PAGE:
PESTS AND DISEASES OF FORESTRY IN NEW ZEALAND
Defoliation of Pinus radiata
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Formerly known as the Forest Research Institute, Scion has been a leader in research relating to forest health for over 50 years. The Rotorua-based Crown Research Institute continues to provide science that will protect all forests from damage caused by insect pests, pathogens and weeds. The information presented below arises from these research activities.
From Forest Health News 78, September 1998.
Late winter and early spring of 1998 has brought reports of serious defoliation of Pinus radiata from a number of the Forest Health Advisers. The older the trees the worse the defoliation has been, with some 24-year-old trees losing all of their needles. Symptoms are of a red-brown discolouration of the crown which, although it may start in the lower part of the tree will often rapidly spread to encompass the entire tree. A close examination of affected needles in the early stages of breakdown reveals one or more bands of khaki-coloured or red-brown collapsing tissue which may be at any point along the length of the needle. Black fungal fruiting bodies develop on these bands and total needle collapse rapidly follows. Defoliation of the type recorded this year in parts of Westland, Northland, Taranaki and some central North Island stands has previously been reported in other locations, in the most recent past in some Northland forests. The area attracting the most attention this year, because it is on State Highway 1 is the Brynderwyn hills in Northland. In every case where this phenomenon has been examined, 'out-of-the-ordinary' rainfall has been experienced over several months prior to the defoliation. Several fungi can be found on the needles, two of them - Strasseria geniculata and Strasseria sp. - are often predominant. Others are Lophodermium conigenum, L. pinastri, Ceuthospora sp. and Pestalotiopsis sp. All of these fungi are commonly found on litter and have a role in the breakdown of senescent or dead tissue. Underlying the infection by these fungi there is always the presence of Cyclaneusma minus which, as has been well-documented in New Zealand, may remain latent for several months before symptom expression and needle-cast occurs. We believe that this is primarily a Cyclaneusma problem but that under these extreme environmental conditions the infected needles become colonised by secondary invaders which overwhelm the primary causal organism. Defoliation occurs at the 'usual' time when symptoms of Cyclaneusma needle-cast become apparent - in spring. Symptoms can be dramatic and the cause of considerable concern. However experience has taught us that once rainfall returns to more normal patterns, although there will be a year or two of 'thin-crowned' trees, recovery of the crown will occur.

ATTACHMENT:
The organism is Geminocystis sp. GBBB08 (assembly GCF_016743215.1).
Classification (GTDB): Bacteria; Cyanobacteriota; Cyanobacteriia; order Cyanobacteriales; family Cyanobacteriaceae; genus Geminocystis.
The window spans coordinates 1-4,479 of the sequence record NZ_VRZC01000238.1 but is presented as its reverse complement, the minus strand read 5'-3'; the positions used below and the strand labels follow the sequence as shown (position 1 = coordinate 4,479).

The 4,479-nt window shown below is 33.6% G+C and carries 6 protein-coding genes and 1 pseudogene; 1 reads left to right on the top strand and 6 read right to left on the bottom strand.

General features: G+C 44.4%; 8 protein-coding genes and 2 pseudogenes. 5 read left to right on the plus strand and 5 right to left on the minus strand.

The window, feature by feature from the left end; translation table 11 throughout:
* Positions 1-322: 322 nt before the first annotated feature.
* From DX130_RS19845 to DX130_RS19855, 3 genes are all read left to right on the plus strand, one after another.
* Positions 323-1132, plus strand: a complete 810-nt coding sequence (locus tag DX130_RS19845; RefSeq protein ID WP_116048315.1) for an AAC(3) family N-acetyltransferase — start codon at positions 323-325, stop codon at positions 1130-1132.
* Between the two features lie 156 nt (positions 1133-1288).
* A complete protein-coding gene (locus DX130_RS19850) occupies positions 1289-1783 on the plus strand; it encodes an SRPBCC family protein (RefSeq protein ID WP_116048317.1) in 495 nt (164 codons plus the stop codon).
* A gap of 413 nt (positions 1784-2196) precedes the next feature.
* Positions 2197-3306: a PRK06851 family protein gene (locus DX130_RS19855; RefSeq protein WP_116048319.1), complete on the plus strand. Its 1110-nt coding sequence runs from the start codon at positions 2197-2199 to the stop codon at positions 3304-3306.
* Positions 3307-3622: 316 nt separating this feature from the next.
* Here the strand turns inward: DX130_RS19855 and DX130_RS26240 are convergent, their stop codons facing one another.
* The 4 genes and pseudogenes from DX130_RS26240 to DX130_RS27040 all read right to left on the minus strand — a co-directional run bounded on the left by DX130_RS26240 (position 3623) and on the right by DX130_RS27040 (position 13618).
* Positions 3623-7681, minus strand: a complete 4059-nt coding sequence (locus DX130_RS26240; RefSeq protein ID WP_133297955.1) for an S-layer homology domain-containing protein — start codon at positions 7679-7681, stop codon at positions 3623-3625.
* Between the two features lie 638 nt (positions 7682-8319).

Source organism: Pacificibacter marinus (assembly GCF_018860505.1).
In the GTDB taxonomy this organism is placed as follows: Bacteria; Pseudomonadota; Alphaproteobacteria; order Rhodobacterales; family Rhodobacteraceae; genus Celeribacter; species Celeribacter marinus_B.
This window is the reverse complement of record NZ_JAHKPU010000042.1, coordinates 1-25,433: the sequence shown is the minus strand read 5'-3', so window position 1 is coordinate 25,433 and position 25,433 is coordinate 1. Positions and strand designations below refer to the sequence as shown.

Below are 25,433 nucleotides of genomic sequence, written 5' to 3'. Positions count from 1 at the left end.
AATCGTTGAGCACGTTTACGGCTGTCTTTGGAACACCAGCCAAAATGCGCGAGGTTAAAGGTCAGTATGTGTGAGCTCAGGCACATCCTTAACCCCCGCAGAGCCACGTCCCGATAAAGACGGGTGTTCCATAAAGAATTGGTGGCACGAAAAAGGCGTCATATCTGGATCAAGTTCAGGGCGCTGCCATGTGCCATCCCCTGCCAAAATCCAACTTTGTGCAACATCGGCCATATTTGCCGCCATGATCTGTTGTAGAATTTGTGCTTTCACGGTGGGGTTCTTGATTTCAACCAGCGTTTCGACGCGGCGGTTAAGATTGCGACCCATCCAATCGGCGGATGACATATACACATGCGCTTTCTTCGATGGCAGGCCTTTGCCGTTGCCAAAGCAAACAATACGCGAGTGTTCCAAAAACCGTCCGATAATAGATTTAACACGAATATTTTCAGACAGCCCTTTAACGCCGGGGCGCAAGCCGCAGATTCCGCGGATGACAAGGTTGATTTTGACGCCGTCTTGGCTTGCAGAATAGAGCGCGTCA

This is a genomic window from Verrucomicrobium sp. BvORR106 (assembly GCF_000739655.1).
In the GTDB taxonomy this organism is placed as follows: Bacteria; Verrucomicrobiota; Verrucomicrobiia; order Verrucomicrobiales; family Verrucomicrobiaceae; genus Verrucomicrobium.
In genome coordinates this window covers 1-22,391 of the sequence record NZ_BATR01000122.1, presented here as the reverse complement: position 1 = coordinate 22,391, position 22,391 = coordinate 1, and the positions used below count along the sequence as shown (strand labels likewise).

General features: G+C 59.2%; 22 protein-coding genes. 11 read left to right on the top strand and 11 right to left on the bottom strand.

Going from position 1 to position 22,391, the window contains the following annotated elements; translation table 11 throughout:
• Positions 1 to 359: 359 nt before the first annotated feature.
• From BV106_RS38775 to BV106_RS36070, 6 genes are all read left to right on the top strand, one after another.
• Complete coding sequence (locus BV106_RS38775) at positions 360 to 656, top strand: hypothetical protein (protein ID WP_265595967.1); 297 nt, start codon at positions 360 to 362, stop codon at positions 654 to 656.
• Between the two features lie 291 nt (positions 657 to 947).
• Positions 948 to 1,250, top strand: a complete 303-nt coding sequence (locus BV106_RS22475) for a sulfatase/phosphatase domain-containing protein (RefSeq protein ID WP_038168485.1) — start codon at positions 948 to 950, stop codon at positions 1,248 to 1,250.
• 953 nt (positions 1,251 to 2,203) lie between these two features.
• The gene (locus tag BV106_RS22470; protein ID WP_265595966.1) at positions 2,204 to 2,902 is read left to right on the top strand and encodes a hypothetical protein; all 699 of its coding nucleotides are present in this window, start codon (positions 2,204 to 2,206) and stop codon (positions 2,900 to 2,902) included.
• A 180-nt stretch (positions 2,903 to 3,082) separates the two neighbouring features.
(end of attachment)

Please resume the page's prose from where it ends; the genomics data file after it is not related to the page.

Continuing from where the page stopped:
(Margaret Dick, Forest Research)
From Forest Health News 79, September 1998.
The defoliation of radiata pine which was described in September (FHNews 78: 2) continues to be a cause for concern in a number of locations. Several forests in Northland, some south of Auckland, areas in the centre of the North Island and Taranaki, and forests in parts of Westland are the worst affected. Young trees (under the age of 5) are largely unaffected by this disorder. Defoliation has been worst on trees over the age of 10 and in some cases individual trees have lost all of their needles. In some locations trees as old as 24 years have been badly hit. In every case where this phenomenon has been examined unusually high rainfall over a prolonged period, and unseasonably warm temperatures, have been experienced over several months prior to the defoliation.
Black fungal fruiting bodies can often be seen with the naked eye on the dead and dying needle tissue. Although quite a large range of fungi have been identified from such material the most common are Strasseria geniculata, Strasseria sp., Lophodermium conigenum, L. pinastri, Ceuthospora sp., Pestalotiopsis sp. and Phomopsis strobi. These are largely needle decay fungi although when environmental conditions are suitable they may be weakly pathogenic. None are new to New Zealand.
Underlying the infection by these fungi is the presence of Cyclaneusma minus which may remain latent for several months before symptom expression and needle-cast occurs. Most infection by Cyclaneusma occurs in autumn-winter, and mild, wet weather (which is conducive for infection) at this time will ensure a high level of needle-cast in the following spring. Research has clearly demonstrated that infection by Cyclaneusma is followed by invasion by other fungi. For example Lophodermium usually colonised needles about 2 months after infection by Cyclaneusma . Generally needles do not show symptoms of Cyclaneusma needle-cast for 3-6 months. However under extreme environmental conditions, such as those experienced in many parts of the country last winter, the breakdown of the needles begins earlier than usual. At this time symptoms begin to show as needle banding and the red-brown colour of trees seen from a distance.
We believe that this is primarily a Cyclaneusma problem. Discolouration has occurred at the time when Cyclaneusma needle-cast becomes apparent, in spring, although it has been earlier in the season than usual for many of the affected stands. Symptoms can be dramatic and therefore cause of considerable concern, as has been expressed over the past 10 weeks. The spring flush is now elongating and we expect these new needles to be unaffected by the fungi which have been so apparent over the past 3 months. Experience has taught us that once rainfall returns to more normal patterns, although there will be a year or two of 'thin-crowned' trees, recovery of the crown will occur.
(Margaret Dick, Forest Research)
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